No Process = No Success

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My last post called “This is Not a Strategy” looked at some mobile learning approaches we have seen companies take that are disguised as strategies but are really not strategic at all. Action does not mean that strategic thinking or direction is taking place. Many companies take on a large initiative with little structured thinking. They dive in and “make stuff.” As you may have read in my last post that is true of strategic thinking and we also see it with companies who do not apply a process. If you have read much of the Float site, we strongly stress the implementation of a process. In fact, we won’t undertake any kind of effort without one. We won’t tell anyone if you don’t have a process but if that is true of your company, read on. It’s important to understand the benefits and advantages of a process because once implemented, your chances for success increase tremendously.

I come from a creative background and I must confess that there was a time I would just tolerate the execution of a process on a project. You may have some of your creative people with the same reaction. It probably has to do with the right-side/left-side of the brain modes of thinking.  You may have some creative people in your ranks resistant to any methodical forms of thinking. They are more comfortable with freedom of expression and don’t want to be limited by the “rules” of a process.  If you can explain the benefits of a process, then perhaps you can get all the members of your team to buy in. Let’s look at some reasons it is important to have a process in the development of your mobile learning application. Once you have a mapped out process, you can reap many benefits.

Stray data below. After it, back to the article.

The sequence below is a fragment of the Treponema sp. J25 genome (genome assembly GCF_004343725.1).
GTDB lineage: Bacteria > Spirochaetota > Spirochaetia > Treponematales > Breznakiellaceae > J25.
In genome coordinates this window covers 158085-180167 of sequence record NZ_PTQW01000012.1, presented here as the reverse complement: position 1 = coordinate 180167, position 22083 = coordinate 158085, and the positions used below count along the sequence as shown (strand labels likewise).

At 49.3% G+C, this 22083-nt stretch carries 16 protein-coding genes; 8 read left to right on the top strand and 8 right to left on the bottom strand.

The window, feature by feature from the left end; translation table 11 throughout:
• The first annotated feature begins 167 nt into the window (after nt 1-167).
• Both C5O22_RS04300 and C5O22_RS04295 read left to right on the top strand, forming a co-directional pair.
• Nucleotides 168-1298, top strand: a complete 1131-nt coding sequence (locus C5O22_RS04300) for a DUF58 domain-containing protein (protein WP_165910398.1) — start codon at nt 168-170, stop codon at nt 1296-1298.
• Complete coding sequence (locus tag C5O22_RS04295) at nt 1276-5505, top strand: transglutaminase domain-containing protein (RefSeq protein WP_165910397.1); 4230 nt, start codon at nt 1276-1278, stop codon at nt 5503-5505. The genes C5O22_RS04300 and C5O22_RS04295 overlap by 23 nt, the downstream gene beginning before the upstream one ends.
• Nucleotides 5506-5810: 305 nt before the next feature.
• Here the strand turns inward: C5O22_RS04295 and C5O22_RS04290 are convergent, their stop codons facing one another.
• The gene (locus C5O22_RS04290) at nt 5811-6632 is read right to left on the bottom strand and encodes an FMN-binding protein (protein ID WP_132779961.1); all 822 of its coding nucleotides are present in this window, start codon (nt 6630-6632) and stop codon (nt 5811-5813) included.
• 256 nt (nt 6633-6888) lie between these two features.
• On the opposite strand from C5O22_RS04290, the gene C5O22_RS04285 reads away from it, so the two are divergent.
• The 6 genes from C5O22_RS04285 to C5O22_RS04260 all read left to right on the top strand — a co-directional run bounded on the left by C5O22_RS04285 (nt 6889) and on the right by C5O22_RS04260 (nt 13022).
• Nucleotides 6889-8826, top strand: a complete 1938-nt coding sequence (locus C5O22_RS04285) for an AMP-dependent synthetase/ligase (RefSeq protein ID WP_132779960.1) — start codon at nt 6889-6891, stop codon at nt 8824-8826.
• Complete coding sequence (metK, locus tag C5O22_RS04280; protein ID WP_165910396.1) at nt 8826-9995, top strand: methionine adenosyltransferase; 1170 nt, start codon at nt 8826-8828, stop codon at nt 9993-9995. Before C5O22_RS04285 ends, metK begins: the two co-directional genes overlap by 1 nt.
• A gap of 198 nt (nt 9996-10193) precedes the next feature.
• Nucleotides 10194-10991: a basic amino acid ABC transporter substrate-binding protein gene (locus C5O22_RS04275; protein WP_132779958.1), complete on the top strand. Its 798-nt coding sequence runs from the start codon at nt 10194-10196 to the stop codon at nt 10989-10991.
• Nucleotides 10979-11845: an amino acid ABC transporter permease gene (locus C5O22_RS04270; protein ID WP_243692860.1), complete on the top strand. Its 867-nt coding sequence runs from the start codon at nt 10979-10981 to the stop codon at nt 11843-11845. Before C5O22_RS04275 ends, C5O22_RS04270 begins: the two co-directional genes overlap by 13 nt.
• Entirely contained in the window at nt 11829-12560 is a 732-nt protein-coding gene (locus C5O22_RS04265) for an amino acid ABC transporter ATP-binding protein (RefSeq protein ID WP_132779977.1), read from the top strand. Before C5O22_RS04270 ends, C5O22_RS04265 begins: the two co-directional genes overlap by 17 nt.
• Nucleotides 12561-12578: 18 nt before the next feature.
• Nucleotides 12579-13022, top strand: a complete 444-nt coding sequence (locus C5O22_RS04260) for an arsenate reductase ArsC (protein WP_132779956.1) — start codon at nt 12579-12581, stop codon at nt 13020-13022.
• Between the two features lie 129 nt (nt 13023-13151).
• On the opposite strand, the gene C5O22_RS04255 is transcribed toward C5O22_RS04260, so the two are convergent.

One very important reason to implement a process is that it is repeatable. Once you have built a successful mobile learning process, you are most likely going to use it again… and again and again. Just think of what that means. First, the steps in the process become predictable. Everyone involved in the project should have a strong understanding of the progress of the development and what the next step will be. This results in everybody “being on the same page. “And that includes your client! If you can lay out the roadmap of the project development for your client, you can reduce the probability of surprises for everyone involved. When the process is predictable, each person should know his or her role and responsibilities. That reduces the risk of steps or tasks being overlooked or forgotten. How many times have you thought a certain task was being done on a project and then found out that another person thought you completed that task? Implementing a sound process that your employees are familiar with using should cut down and hopefully ease instances like that.


A process is also thorough. When you plan all the details ahead of time, you are most likely to cover all the steps you need to take. With a work plan mapped out, you can “check off” the milestones one-by-one as you complete them. This increases your probability of success and reduces your risk. For example, if one of your steps in the process is “Confirm approval from Branding on the graphic design,” you won’t experience the sinking feeling of getting your application stalled just before launch because the Branding department wants to review it. And if that takes weeks, you had to move your launch date.